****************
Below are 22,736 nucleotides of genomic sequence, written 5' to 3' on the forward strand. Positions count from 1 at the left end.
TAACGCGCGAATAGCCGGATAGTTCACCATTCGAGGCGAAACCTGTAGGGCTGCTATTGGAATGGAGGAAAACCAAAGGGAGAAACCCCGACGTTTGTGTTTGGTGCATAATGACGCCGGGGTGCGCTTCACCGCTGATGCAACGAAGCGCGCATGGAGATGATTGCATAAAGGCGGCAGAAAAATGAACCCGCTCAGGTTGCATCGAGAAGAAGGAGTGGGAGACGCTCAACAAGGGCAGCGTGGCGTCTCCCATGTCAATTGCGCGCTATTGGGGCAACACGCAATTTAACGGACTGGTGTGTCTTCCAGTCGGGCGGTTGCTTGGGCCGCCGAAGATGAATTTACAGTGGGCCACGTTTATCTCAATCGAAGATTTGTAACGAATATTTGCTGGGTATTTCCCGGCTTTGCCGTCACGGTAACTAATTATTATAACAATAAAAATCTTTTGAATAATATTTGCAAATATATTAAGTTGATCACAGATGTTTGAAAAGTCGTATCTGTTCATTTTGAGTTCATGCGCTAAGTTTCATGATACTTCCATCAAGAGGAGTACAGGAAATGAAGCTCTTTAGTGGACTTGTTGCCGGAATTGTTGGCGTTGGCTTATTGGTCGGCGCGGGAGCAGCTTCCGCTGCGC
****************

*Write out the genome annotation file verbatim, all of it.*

Below are 22,736 nucleotides of genomic sequence, written 5' to 3' on the forward strand. Positions count from 1 at the left end.
TAACGCGCGAATAGCCGGATAGTTCACCATTCGAGGCGAAACCTGTAGGGCTGCTATTGGAATGGAGGAAAACCAAAGGGAGAAACCCCGACGTTTGTGTTTGGTGCATAATGACGCCGGGGTGCGCTTCACCGCTGATGCAACGAAGCGCGCATGGAGATGATTGCATAAAGGCGGCAGAAAAATGAACCCGCTCAGGTTGCATCGAGAAGAAGGAGTGGGAGACGCTCAACAAGGGCAGCGTGGCGTCTCCCATGTCAATTGCGCGCTATTGGGGCAACACGCAATTTAACGGACTGGTGTGTCTTCCAGTCGGGCGGTTGCTTGGGCCGCCGAAGATGAATTTACAGTGGGCCACGTTTATCTCAATCGAAGATTTGTAACGAATATTTGCTGGGTATTTCCCGGCTTTGCCGTCACGGTAACTAATTATTATAACAATAAAAATCTTTTGAATAATATTTGCAAATATATTAAGTTGATCACAGATGTTTGAAAAGTCGTATCTGTTCATTTTGAGTTCATGCGCTAAGTTTCATGATACTTCCATCAAGAGGAGTACAGGAAATGAAGCTCTTTAGTGGACTTGTTGCCGGAATTGTTGGCGTTGGCTTATTGGTCGGCGCGGGAGCAGCTTCCGCTGCGC